Companion Planting

This page talks about companion planting.  It tells what plants can be planted together and which ones cannot. This type of gardening is a science, not a hit or miss mess in the backyard. The idea is to get the best garden you can grow so you will need to plan it ahead of time.

I do not believe in re-inventing the wheel when there are many resources available for you. However, we do have some pages on garden planning.

Click here to see a chart created by

Companion planting in gardening and agriculture is the planting of different crops in proximity for pest control, pollination, providing habitat for beneficial creatures, maximizing use of space, and to otherwise increase crop productivity. Companion planting is a form of poly-culture.

This type of planting is used by farmers and gardeners in both industrialized and developing countries for many reasons. Many of the modern principles of companion planting were present many centuries ago in cottage gardens in England and forest gardens in Asia, and thousands of years ago in what was known as Mesoamerica (from central Mexico to Belize, Guatemala, El Salvador, Honduras, Nicaragua, and northern Costa Rica).

Planting certain types of flowers with vegetables will keep certain bugs off of them.

The smell of the foliage of marigolds is claimed to deter aphids from feeding on neighboring crops. Marigolds with simple flowers also attract nectar-feeding adult hover-flies, the larvae of which are predators of aphids.

Here is another chart put together by Wiki.

There are many natural ways to increase crop production, yields and fight disease and insect.

It would be well worth your time to study them.

We have a page on planting that Native Americans taught us back before the United States was a nation, the Three Sisters Garden. Visit our page for more information on how to do this. The Three Sisters method uses bean plants, pumpkins or squash, and corn plants. This is still used today in gardening.

More On Companion Planting

This portion of the page will give you more ideas for what plants to place near each other in your backyard garden. There is also information on what not to place near each other, such as not planting beans and peas near onions or garlic. Onions and garlic stunt the growth of bean and pea plants. Keep them far apart.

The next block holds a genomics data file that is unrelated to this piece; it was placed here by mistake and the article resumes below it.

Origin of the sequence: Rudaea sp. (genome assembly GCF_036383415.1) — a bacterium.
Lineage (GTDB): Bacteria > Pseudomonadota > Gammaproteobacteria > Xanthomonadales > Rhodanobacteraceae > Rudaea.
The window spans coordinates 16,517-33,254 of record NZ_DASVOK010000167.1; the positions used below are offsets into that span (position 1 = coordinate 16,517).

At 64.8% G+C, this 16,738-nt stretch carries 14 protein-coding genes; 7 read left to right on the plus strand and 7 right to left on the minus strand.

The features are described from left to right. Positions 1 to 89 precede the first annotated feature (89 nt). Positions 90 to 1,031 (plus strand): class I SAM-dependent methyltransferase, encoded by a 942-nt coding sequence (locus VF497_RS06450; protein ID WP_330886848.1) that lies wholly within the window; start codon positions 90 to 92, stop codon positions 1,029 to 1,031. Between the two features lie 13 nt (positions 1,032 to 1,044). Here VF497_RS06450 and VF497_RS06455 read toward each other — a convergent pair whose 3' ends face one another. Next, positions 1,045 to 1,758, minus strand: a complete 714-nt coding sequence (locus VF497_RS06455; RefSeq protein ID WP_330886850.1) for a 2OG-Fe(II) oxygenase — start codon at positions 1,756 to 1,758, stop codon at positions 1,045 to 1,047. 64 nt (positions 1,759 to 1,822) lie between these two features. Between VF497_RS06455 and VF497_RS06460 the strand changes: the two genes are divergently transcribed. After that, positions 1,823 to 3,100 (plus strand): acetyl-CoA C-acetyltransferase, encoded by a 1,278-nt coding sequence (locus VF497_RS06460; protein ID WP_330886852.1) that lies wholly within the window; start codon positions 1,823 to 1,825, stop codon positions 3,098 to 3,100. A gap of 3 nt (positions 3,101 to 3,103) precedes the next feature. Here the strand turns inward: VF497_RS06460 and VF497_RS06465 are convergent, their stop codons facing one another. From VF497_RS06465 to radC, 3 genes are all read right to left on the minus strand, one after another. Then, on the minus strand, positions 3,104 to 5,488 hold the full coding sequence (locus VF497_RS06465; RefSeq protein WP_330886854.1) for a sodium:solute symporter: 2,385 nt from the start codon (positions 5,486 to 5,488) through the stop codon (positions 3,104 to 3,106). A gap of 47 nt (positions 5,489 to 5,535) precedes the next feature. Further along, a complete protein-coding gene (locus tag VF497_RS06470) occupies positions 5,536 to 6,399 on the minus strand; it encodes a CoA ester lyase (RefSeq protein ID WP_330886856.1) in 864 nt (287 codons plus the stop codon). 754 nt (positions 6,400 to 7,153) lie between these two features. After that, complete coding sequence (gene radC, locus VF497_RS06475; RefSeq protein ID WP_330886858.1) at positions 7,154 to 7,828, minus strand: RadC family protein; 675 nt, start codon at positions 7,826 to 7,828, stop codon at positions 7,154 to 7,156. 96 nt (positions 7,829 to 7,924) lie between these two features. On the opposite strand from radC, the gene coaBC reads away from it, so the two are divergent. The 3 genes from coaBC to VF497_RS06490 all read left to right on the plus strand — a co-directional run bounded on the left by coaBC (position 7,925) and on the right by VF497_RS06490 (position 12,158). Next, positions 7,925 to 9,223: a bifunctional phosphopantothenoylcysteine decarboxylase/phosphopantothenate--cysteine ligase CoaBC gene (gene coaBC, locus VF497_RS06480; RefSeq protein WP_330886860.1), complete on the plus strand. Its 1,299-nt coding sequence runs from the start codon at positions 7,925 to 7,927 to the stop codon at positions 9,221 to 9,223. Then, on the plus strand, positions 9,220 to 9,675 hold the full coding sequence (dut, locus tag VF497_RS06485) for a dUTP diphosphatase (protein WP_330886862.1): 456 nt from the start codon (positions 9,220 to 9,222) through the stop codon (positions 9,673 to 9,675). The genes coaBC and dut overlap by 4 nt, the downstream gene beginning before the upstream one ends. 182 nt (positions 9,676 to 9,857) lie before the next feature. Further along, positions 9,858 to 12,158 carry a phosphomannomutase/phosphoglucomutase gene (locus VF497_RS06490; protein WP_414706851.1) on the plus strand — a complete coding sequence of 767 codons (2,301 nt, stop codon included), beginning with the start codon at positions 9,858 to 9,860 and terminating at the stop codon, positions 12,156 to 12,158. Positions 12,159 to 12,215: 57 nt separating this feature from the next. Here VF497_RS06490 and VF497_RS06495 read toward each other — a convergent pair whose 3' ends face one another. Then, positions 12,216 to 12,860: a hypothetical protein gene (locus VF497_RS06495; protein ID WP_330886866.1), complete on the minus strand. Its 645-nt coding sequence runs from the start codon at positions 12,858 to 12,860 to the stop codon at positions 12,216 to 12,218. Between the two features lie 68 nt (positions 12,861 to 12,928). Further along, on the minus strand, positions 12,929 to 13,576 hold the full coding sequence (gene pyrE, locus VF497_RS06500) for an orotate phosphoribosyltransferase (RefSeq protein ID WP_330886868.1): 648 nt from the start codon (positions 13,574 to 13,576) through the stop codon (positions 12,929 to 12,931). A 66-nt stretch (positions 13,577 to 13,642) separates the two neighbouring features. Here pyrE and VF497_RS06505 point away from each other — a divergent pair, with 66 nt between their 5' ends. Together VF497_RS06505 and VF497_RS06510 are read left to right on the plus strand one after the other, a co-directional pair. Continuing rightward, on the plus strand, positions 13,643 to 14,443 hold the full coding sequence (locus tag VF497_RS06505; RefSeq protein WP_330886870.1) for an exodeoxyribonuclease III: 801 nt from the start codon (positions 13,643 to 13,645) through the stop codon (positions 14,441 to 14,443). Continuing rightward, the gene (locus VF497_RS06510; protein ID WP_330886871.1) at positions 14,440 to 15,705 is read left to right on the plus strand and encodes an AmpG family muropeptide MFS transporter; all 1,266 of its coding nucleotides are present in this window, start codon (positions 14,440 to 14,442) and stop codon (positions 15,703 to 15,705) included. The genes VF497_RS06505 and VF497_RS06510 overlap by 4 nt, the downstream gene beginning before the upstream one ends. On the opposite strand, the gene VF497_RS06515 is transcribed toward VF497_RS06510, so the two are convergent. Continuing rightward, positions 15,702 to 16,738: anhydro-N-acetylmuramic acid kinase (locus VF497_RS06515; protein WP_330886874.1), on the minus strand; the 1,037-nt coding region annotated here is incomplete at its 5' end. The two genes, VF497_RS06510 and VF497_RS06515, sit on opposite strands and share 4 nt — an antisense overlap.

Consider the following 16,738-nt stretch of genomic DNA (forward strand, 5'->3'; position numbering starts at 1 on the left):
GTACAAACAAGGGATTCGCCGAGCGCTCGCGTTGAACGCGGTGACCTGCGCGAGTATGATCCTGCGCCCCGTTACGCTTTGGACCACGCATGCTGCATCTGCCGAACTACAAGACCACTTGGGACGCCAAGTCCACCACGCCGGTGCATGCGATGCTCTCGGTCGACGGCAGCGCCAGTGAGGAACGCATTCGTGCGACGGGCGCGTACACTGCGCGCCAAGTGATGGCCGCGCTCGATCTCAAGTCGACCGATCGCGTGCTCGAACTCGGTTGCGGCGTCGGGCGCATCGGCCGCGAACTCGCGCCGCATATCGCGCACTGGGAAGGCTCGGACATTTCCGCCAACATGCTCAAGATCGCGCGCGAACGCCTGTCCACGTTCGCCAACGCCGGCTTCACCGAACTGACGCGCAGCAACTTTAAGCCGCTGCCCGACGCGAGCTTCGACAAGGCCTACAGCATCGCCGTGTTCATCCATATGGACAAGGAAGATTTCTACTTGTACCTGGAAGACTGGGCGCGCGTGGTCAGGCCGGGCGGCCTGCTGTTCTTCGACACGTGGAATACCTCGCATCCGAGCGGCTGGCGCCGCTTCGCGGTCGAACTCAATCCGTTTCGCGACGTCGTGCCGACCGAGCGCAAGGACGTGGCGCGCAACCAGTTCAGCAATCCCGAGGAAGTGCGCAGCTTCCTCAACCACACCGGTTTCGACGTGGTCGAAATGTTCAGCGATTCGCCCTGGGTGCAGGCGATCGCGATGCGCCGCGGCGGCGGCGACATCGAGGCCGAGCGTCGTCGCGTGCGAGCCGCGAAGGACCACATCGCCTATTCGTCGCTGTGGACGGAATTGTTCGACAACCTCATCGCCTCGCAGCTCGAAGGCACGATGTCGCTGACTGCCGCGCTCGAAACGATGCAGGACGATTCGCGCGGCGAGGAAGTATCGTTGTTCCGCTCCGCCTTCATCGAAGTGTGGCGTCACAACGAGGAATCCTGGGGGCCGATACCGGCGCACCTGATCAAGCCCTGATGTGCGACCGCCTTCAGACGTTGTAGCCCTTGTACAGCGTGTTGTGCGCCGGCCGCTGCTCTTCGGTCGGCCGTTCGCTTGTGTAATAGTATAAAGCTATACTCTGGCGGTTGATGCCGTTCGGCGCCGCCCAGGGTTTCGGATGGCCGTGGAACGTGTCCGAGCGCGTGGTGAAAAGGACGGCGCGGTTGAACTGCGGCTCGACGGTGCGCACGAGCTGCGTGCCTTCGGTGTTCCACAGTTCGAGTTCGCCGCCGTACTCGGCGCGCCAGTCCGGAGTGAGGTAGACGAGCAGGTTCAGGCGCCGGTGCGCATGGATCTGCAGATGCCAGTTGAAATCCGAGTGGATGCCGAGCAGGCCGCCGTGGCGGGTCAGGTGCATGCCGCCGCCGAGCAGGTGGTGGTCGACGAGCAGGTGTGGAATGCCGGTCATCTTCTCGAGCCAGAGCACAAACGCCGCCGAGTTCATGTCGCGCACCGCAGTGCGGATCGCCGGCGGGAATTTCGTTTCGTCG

Beans will not grow well if they are near sunflowers. Keep the sunflowers on one side of the yard and grow your green beans in a completely separate garden bed.

Cabbage and cauliflower hate each other and both will not grow well when next to each other.

Most new gardeners think of tomatoes when they make a list of things they want in their garden and rightly so. When you plant tomatoes, put some herbs in between the tomato plants, namely some varieties of dill and basil. We sell several varieties of each.

New dill seedlings actually enhance the well-being of tomato plants and help them grow. They also prevent hornworms from getting on your tomato plants. However, mature dill plants stunt the growth of tomato plants so be sure to plant your dill seeds or seedlings by your tomato seedlings but do not put tomato plants by mature dill plants.

Basil improves pollination to tomatoes by attracting bees. It also repels hornworms, aphids, spider mites, whiteflies, and mosquitoes.

Parsley is good to have because it brings hoverflies which eat the pests that like to eat tomato plants. Parsley, however, does not do well in heat.

Mint varieties keep away ants, mice, cabbage moths, aphids, and flea beetles. However, if you allow it, mint will take over and eventually destroy everything that is in the same garden bed. It is difficult to control.

I think you get the idea. Study the charts and the information we provide for you and you will get better results in your garden.

Go to grower's library from companion planting.

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